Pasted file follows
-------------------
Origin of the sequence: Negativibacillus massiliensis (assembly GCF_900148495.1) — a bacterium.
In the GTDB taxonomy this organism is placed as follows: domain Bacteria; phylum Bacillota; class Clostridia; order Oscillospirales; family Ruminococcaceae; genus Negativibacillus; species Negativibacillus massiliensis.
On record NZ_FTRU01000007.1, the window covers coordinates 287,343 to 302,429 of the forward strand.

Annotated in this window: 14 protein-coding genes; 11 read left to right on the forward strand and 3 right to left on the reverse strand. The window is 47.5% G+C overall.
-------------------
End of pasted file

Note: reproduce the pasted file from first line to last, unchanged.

Origin of the sequence: Negativibacillus massiliensis (assembly GCF_900148495.1) — a bacterium.
In the GTDB taxonomy this organism is placed as follows: domain Bacteria; phylum Bacillota; class Clostridia; order Oscillospirales; family Ruminococcaceae; genus Negativibacillus; species Negativibacillus massiliensis.
On record NZ_FTRU01000007.1, the window covers coordinates 287,343 to 302,429 of the forward strand.

Annotated in this window: 14 protein-coding genes; 11 read left to right on the forward strand and 3 right to left on the reverse strand. The window is 47.5% G+C overall.